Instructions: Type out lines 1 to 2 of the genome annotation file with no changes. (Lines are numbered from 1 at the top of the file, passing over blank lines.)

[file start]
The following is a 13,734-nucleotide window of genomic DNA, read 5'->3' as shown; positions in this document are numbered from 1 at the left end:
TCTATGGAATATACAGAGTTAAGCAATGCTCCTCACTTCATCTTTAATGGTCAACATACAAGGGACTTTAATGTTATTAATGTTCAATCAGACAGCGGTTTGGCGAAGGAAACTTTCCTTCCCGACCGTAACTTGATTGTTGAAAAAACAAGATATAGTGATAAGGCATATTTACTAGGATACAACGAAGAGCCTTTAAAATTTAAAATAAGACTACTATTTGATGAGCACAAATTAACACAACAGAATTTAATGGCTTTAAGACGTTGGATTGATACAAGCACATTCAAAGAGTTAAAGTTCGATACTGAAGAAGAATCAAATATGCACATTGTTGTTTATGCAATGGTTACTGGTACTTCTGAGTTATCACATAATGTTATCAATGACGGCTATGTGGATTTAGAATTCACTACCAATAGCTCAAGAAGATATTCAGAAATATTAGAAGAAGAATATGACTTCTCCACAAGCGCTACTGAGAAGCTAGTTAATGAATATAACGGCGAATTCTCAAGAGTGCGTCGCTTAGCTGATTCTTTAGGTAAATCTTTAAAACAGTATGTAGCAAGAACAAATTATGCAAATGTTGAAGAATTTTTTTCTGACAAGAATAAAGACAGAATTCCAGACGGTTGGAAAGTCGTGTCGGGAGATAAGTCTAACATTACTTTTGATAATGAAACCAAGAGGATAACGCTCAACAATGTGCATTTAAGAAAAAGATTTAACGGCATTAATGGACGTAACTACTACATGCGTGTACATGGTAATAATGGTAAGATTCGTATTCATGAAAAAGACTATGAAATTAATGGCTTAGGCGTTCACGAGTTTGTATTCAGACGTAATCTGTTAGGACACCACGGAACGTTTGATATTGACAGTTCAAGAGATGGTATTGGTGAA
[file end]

The following is a 13,734-nucleotide window of genomic DNA, read 5'->3' as shown; positions in this document are numbered from 1 at the left end:
TCTATGGAATATACAGAGTTAAGCAATGCTCCTCACTTCATCTTTAATGGTCAACATACAAGGGACTTTAATGTTATTAATGTTCAATCAGACAGCGGTTTGGCGAAGGAAACTTTCCTTCCCGACCGTAACTTGATTGTTGAAAAAACAAGATATAGTGATAAGGCATATTTACTAGGATACAACGAAGAGCCTTTAAAATTTAAAATAAGACTACTATTTGATGAGCACAAATTAACACAACAGAATTTAATGGCTTTAAGACGTTGGATTGATACAAGCACATTCAAAGAGTTAAAGTTCGATACTGAAGAAGAATCAAATATGCACATTGTTGTTTATGCAATGGTTACTGGTACTTCTGAGTTATCACATAATGTTATCAATGACGGCTATGTGGATTTAGAATTCACTACCAATAGCTCAAGAAGATATTCAGAAATATTAGAAGAAGAATATGACTTCTCCACAAGCGCTACTGAGAAGCTAGTTAATGAATATAACGGCGAATTCTCAAGAGTGCGTCGCTTAGCTGATTCTTTAGGTAAATCTTTAAAACAGTATGTAGCAAGAACAAATTATGCAAATGTTGAAGAATTTTTTTCTGACAAGAATAAAGACAGAATTCCAGACGGTTGGAAAGTCGTGTCGGGAGATAAGTCTAACATTACTTTTGATAATGAAACCAAGAGGATAACGCTCAACAATGTGCATTTAAGAAAAAGATTTAACGGCATTAATGGACGTAACTACTACATGCGTGTACATGGTAATAATGGTAAGATTCGTATTCATGAAAAAGACTATGAAATTAATGGCTTAGGCGTTCACGAGTTTGTATTCAGACGTAATCTGTTAGGACACCACGGAACGTTTGATATTGACAGTTCAAGAGATGGTATTGGTGAA